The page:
280. Telegram From the Department of State to the Embassy in Vietnam1

684. Ambassador Chuong called on Secretary 22nd and again 25th2 in order clear up certain points raised by Chuong, who spoke under instructions.

Following principal points emerged from Chuong’s somewhat opaque presentation:

US should not rely on neutrals, particularly GOI and RLG. Greatest threat to free world is in SEA, not Berlin. Last year Communists waged war without danger to themselves to take over Laos. This year it is VietNam. American military assistance is best direct counter to Communists. It should not be spread too thin; should be used not only as foreign aid, but as arm in a war.

Secretary replied we not satisfied with attitude neutrals, but noted we have explained situation to Indians and others. They increasingly concerned. GOI may be helpful through ICC and by its diplomatic efforts, but we should not expect too much. Our total per [Page 670]capita aid to India for 12-year period has been $2.00. Our total per capita aid to Viet-Nam for six years has been $100.

Secretary agreed on dangers in SEA and emphasized necessity joint effort. He asked repeatedly, “How do we win the battle?” Ambassador did not reply directly, but several times in his presentation made point US should be tougher with friends and foes alike.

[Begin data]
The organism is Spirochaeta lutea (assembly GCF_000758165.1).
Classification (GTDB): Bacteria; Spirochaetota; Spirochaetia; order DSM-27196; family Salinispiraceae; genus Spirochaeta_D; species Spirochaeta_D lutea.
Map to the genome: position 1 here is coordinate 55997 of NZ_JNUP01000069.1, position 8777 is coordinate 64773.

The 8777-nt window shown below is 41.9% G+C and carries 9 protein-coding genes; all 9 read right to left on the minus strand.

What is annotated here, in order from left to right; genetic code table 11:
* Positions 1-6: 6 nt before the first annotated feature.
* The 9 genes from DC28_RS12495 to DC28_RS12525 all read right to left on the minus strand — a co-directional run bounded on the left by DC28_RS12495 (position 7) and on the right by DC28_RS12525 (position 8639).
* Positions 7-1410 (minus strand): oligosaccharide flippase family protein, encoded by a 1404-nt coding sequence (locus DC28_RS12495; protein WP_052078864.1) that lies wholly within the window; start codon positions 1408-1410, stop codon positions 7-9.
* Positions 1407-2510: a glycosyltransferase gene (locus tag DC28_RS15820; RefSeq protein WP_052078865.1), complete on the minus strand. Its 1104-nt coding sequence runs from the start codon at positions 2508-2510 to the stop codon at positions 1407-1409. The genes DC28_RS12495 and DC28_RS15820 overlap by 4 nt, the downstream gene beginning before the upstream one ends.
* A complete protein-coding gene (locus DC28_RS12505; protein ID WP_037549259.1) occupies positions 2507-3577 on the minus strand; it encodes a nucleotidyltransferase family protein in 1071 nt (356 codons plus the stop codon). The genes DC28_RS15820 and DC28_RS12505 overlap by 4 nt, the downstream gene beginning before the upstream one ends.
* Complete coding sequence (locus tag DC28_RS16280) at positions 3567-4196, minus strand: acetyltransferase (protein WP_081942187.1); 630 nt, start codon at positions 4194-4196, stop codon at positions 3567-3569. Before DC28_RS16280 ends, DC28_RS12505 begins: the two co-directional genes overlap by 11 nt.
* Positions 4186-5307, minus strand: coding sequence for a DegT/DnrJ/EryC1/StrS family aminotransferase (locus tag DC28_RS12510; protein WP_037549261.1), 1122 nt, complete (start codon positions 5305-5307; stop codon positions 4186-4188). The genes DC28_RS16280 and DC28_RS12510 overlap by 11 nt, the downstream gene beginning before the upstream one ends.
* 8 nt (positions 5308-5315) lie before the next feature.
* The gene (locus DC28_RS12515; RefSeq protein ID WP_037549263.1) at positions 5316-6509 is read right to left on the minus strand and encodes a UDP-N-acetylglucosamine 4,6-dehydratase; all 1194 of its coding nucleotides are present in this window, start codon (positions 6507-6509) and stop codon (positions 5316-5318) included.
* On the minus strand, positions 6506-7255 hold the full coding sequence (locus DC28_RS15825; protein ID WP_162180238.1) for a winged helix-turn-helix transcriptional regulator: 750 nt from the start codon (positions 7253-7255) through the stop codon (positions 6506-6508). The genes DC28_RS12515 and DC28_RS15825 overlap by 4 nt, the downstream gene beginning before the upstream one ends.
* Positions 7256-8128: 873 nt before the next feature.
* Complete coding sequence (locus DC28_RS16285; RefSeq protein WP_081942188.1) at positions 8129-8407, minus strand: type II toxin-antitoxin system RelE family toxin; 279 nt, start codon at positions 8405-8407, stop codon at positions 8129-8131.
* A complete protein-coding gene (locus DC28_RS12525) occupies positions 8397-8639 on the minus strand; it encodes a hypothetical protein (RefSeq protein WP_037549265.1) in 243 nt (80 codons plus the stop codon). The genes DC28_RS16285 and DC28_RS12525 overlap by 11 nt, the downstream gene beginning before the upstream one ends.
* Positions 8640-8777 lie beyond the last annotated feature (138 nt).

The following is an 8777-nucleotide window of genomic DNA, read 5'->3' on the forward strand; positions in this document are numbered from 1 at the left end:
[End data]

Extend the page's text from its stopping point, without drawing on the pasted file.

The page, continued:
Secretary asked to what extent Thoi Bao editorial represented public expression of GVN’s real attitude; said it appeared to be most unhelpful prelude to Diem-Nolting talks. Emphasized US had no desire “run” GVN. Our only aim to help GVN with its own war.

Chuong said GVN concerned lest impression be gained there was to be “condominium” in VietNam, but, speaking personally, did not believe editorial represented GVN opinion.

Secretary said editorial (picked up in Washington Post today) could create serious public opinion problem in US. Emphasized that in Greece and Korea when the question was that of winning battle, problem of sovereignty did not arise.

Ambassador asked if US had suggested specific steps which might have caused editorial and mentioned Diem sensitive on question bringing exiled political elements into GVN. Secretary replied that we had simply asked for GVN views on how it could get broader support; perhaps there were elements in VietNam, now on sidelines, who might throw themselves behind GVN in its struggle.

FYI. Ambassador Nolting may cite Secretary’s remarks as needed in conversations with GVN. End FYI.

  1. Source: Department of State, Central Files, 751K.00/11-2561. Secret; Niact. Drafted by Wood; cleared with Cottrell, McConaughy, U. Alexis Johnson, and the Office of the Secretary; initialed by Pezzullo of the Executive Secretariat for the Secretary. Repeated to CINCPAC for PolAd.
  2. Memoranda of these two conversations are ibid., Secretary’s Memoranda of Conversation: Lot 65 D 330, November 1961.